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Letter ReferenceOlive Schreiner BC16/Box3/Fold1/1902/17
ArchiveUniversity of Cape Town, Manuscripts & Archives, Cape Town
Epistolary TypeLetter
Letter Date4 June 1902
Address FromHanover, Northern Cape
Address ToKenilworth, Cape Town, Western Cape
Who ToBetty Molteno
Other Versions
PermissionsPlease read before using or citing this transcription
Legend
The Project is grateful to Manuscripts and Archives, University of Cape Town, for kindly allowing us to transcribe this Olive Schreiner letter, which is part of its Manuscripts and Archives Collections. The name of the addressee and the address this letter was sent to are provided by an attached envelope, which has been opened and passed by the military censor.
1 Hanover
2 June 4th 1902
3
4 Dear Friend
5
6 It’s a long time since I had any letters from Cape Town from any one.
7 I am wondering how it goes with you.
8
9 I got a little from Isie Smuts today dated June May 30th from
10Pietermaritzburg in Natal. It’s the saddest most down hearted letter
11I have had from her yet.
12
13 I hear her husband passed here in the train yesterday. It’s strange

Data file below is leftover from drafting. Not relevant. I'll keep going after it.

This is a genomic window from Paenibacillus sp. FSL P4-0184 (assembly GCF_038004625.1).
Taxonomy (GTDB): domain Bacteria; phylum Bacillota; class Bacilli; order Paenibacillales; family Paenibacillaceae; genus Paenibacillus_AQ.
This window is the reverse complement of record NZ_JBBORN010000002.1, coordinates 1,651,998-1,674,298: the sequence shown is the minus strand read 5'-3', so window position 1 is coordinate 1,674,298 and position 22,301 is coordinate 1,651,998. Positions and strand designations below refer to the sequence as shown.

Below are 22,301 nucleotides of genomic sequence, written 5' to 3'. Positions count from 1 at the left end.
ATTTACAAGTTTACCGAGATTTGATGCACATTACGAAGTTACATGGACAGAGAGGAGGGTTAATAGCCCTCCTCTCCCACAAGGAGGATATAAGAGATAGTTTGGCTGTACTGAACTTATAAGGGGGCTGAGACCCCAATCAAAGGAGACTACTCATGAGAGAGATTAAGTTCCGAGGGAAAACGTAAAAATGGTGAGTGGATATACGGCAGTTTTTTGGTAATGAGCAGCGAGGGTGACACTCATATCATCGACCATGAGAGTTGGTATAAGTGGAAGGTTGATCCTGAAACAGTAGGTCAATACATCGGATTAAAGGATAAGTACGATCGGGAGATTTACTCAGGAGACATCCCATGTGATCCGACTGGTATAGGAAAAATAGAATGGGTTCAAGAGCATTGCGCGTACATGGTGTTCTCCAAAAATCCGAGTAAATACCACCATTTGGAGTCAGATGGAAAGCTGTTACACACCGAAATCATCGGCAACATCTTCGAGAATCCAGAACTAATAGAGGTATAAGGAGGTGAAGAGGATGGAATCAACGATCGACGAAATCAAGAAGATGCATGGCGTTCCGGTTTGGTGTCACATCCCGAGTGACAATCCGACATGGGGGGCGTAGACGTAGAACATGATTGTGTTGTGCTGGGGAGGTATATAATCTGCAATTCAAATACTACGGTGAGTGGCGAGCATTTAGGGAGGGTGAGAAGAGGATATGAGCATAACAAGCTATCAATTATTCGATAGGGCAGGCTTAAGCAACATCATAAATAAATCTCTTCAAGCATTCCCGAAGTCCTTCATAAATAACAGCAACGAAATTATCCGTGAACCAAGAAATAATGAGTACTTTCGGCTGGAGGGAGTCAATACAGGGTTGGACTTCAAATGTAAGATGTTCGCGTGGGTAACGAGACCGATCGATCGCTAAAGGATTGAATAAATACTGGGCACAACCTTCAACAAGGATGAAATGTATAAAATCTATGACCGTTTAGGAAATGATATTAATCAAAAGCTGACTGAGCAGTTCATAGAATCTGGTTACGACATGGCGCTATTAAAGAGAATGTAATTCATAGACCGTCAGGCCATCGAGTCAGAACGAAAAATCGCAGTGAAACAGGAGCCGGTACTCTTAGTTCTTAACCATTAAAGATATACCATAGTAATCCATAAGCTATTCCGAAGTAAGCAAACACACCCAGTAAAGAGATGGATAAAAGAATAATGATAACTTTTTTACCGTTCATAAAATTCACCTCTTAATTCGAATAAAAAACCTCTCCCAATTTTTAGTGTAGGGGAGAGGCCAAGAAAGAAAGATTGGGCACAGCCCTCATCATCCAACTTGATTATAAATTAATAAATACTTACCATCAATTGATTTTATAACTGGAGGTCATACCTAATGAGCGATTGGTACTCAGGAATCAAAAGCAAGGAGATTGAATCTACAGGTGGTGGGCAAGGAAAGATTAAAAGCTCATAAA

14ones friends should be so near & one not be able to see them.
15
16 Good night dear, I’m very tired, more than I’ve been for years,
17but ^it^ will pass over some time. Even the meerkats & dogs don’t seem
18any pleasure to me today.
19
20 On Monday they fired off guns here, & said the Boers had given in &
21there was peace, but we have heard nothing since as to kind of peace.
22
23 I would like to see you & talk, letter writing is very miserable. If I
24could I should like next spring to get a pass to come to Cape Town for
25a few days & see you all.
26
27 We had hopes of getting a tiny cottage here, but have failed & are
28still in our old room. It seems absolutely impossible to get
29accommodation of any kind in Hanover. Cron is doing well at his work,
30not making much money but doing a great deal. So many people are too
31poor to pay any thing.
32
33 Olive
34
35 ^Give my dear love to Miss Greene. I wonder if she is going to England.
36I would go away to Italy & never come back to Africa gain if I could
37only stand the voyage. I can do no good in this country, & it is only
38an anguish to live here.^
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